UK student exam changes
Well the timing if my blog 2 days ago (that I have been thinking about for ages) couldn’t have been better – one day after I published it the Government announces a shake up of the English exam system with the introduction of an English Baccalaureate.
The basis of the change is more rigour in the exams to tackle grade inflation. A common criticism in the last few hours since the announcement has been that “surely we can’t have children failing exams” – this does seem somewhat daft to me because if you’re going to have a test not everyone is going to pass it, and we all don’t succeed at everything we do (at least I don’t). However, referring to my previous blog, it is noticeable that I didn’t mention passing or failing – simply where you are in the year in terms of ability in that one subject. With standard percentage grade boundaries there is no pass or fail, simply a position relative to others. You can call a C or above a pass, but in reality a test just grades everyone, from 1 to 10 in the new system I believe so there is no pass/fail point. So the pass/fail criticism fails!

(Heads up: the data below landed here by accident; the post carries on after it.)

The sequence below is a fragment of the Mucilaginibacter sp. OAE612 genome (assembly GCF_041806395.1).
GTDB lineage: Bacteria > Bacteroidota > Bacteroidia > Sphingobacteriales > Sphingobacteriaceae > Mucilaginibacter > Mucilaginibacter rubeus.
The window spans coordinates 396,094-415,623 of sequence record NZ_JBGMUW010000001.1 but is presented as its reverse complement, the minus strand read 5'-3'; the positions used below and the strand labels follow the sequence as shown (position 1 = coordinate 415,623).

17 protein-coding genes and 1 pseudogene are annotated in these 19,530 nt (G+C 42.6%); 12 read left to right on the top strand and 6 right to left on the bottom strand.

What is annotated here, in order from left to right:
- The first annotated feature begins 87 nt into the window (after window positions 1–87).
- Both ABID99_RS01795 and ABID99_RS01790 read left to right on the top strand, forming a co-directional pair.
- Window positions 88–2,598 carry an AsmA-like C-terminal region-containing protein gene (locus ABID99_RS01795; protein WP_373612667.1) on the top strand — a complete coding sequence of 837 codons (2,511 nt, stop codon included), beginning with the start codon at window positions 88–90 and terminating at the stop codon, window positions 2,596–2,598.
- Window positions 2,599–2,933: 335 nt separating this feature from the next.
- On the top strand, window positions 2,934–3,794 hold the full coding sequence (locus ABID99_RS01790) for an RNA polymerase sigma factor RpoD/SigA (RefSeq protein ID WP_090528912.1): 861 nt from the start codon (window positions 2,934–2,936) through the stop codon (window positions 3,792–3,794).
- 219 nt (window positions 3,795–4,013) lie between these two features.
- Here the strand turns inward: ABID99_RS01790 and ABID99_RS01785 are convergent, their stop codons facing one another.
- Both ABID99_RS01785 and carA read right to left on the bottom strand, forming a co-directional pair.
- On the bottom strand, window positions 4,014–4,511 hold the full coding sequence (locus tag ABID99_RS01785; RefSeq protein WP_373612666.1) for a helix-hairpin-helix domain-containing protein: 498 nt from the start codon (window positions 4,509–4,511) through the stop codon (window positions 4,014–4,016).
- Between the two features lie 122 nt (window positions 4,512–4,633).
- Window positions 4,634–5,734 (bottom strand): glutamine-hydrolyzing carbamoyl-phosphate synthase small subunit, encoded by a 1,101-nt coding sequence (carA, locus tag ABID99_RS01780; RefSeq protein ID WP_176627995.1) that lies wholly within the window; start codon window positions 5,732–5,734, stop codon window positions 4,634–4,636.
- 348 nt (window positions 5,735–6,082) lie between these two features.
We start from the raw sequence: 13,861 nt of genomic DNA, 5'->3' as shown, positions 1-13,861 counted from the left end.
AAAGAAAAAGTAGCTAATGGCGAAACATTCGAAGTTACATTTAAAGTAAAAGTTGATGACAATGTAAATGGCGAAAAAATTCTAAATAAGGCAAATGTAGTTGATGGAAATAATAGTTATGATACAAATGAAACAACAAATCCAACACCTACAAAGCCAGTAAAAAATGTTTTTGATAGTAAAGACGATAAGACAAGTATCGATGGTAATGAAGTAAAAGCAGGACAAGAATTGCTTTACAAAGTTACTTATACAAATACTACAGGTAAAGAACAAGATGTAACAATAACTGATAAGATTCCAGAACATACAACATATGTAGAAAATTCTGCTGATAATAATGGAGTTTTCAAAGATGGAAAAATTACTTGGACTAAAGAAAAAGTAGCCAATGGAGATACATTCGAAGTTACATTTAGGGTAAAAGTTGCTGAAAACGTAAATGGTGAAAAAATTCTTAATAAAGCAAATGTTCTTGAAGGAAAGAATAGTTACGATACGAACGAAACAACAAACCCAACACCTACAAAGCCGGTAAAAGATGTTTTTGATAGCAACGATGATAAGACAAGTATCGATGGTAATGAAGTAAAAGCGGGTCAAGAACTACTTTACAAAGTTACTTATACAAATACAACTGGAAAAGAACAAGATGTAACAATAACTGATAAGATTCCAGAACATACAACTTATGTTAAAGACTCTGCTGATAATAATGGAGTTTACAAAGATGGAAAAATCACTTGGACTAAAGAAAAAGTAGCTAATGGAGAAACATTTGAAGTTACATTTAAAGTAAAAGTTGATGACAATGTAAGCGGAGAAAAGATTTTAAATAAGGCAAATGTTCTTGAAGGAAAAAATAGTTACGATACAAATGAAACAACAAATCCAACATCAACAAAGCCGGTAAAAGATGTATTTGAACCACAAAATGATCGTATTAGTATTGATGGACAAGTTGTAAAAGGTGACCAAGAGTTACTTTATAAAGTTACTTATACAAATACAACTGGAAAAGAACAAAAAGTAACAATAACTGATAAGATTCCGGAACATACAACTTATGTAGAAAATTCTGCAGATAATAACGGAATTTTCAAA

I mentioned two main points in my blog – standard grade boundaries and a single exam board for each subject. The latter point has been adopted, but the former is not yet clear. One report says that exam boards can offer ‘norm referencing’ (the term for what I suggest) rather than the current ‘criterion referencing’ where standards are attempted to be equalised from year to year (but quite clearly unsuccessfully – hence the underlying grade inflation problem). I hope that when the proposals are firmed up in a bill brought before Parliament that ‘Norm referencing’ becomes the norm.
(P.S. Everyone’s English is going to have to improve just to spell Baccalaureate correctly without the aid of a spell checker!)